“Someone must have slandered Josef K. …”
First Sentences of World Literature and what they Reveal to Us
The first sentence is known to be the most difficult - and the most important. It must seduce the reader and usually reveals more than we perceive when we first read it: Sometimes it even contains the whole plot. Peter-André Alt's pleasurable journey through world literature demonstrates in illustrious examples from antiquity to the present day how their beginnings transform the curiosity of the reader into a lasting reading delight.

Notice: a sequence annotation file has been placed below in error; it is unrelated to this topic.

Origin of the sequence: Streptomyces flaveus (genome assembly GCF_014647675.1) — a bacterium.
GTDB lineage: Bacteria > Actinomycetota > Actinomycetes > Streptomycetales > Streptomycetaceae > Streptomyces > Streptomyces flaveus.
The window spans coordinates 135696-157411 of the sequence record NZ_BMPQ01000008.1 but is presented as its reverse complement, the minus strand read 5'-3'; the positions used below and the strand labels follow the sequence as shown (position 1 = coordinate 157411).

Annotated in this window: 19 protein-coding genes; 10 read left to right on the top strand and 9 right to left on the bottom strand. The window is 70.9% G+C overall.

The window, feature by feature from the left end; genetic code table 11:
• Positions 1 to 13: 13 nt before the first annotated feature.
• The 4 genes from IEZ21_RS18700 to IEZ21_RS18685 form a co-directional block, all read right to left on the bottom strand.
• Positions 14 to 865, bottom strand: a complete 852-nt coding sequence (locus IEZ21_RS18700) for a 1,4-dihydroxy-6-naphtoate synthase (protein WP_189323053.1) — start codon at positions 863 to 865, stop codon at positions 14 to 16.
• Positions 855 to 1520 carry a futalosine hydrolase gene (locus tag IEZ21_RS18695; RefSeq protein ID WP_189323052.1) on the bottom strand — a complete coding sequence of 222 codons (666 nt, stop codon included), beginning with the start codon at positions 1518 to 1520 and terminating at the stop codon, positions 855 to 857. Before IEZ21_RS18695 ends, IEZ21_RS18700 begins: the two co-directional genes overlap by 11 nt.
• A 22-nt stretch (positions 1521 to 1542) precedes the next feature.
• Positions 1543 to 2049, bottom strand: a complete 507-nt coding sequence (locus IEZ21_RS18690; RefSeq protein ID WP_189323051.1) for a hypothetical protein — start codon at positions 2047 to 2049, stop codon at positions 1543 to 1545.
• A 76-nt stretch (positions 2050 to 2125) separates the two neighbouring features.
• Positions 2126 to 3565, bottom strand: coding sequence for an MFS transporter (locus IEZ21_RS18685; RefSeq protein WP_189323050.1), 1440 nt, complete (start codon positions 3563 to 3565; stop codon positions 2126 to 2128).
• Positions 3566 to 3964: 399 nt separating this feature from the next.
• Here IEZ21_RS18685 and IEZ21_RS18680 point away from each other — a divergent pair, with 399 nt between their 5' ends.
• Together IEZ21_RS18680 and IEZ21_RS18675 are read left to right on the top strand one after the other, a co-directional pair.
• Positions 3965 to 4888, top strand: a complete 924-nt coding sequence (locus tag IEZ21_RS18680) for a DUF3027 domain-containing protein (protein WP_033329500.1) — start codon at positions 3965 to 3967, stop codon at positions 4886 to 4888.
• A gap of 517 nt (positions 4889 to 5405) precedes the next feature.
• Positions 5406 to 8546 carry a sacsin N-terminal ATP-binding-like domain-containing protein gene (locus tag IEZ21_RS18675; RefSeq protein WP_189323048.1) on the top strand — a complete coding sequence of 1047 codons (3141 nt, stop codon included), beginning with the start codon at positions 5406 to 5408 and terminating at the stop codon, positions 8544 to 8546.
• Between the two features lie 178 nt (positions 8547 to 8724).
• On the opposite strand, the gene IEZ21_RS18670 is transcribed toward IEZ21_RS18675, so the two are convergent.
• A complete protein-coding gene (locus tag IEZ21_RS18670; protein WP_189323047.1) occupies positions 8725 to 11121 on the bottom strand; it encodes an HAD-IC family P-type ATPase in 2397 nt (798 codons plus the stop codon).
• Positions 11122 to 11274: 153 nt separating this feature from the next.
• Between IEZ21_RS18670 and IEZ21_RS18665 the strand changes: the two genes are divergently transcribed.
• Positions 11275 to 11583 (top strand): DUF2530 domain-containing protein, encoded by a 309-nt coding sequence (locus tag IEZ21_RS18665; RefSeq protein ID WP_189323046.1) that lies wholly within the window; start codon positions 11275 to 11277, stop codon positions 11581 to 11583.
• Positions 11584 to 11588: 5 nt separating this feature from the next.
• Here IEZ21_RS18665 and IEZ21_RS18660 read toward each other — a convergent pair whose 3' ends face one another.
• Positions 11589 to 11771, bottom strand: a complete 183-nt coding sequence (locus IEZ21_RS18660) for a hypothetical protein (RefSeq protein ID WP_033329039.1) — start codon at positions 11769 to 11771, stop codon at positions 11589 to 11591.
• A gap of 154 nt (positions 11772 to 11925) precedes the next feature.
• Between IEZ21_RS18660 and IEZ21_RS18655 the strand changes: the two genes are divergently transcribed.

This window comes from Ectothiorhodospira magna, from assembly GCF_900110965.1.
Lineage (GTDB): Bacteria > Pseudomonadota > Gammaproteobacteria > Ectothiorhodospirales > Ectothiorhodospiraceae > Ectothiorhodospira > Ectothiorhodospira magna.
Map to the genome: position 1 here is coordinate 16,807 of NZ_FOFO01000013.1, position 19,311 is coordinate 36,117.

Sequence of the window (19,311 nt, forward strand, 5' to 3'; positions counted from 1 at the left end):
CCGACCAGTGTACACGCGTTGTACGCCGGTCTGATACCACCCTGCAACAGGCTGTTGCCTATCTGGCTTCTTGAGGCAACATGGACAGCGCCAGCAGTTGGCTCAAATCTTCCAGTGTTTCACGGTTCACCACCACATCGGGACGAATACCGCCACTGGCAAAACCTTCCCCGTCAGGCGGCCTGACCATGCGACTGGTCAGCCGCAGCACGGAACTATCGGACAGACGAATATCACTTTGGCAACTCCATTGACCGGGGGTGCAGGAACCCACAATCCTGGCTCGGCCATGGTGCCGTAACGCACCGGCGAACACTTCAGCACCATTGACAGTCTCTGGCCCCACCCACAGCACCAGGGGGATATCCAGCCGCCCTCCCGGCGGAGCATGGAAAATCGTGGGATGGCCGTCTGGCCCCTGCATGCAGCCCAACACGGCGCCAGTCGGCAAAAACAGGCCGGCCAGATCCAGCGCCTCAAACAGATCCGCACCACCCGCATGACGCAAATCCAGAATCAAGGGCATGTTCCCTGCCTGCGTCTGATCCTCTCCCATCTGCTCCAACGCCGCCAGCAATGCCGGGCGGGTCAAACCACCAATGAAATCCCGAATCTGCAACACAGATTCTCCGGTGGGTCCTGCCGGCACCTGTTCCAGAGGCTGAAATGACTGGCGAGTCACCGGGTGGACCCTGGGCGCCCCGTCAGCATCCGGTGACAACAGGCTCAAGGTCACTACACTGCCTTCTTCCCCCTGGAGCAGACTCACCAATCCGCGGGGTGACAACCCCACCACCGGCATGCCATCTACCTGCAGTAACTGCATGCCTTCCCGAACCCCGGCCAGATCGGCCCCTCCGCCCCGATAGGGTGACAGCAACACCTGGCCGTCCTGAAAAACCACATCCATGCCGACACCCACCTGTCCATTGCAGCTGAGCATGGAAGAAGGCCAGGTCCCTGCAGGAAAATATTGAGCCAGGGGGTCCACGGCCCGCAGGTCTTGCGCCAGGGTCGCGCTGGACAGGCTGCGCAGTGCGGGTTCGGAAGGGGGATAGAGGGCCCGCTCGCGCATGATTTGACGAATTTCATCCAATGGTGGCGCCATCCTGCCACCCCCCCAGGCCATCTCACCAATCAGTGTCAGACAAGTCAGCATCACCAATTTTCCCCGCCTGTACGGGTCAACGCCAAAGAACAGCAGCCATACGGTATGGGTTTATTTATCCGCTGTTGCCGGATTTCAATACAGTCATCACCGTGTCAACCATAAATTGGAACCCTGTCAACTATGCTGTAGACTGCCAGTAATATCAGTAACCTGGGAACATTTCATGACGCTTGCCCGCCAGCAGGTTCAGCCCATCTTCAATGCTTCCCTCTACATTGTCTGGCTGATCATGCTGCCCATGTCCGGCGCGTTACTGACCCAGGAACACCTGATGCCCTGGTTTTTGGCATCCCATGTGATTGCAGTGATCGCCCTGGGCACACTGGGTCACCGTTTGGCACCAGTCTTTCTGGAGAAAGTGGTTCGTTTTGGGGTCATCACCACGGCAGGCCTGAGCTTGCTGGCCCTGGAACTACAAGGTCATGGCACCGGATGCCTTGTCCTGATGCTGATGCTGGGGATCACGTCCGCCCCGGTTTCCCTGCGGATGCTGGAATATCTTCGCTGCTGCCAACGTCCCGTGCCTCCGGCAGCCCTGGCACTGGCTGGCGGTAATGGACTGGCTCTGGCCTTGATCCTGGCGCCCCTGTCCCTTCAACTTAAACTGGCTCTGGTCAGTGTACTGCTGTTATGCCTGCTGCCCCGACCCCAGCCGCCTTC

"For a long time I used to go to bed early." "Someone must have slandered Josef K....". Some first sentences of world literature have become so famous that one knows them, even without having read the book. The beginnings of novels and stories win over their readers by surprising or overwhelming, flattering, frightening, enticing or arousing. They can create tension or moods, bring the hero or heroine of the story to life or take the reader to the place and time of the event. Sometimes ironic, sometimes pathetic, confessional or dark, they introduce the story. Peter-André Alt's sparkling-lucid essay on the poetry of the beginning is illustrated by 251 examples from Homer to Walter Moers, from Tolstoy to Paul Auster. His book offers literary history in a nutshell and is itself a great temptation to read.
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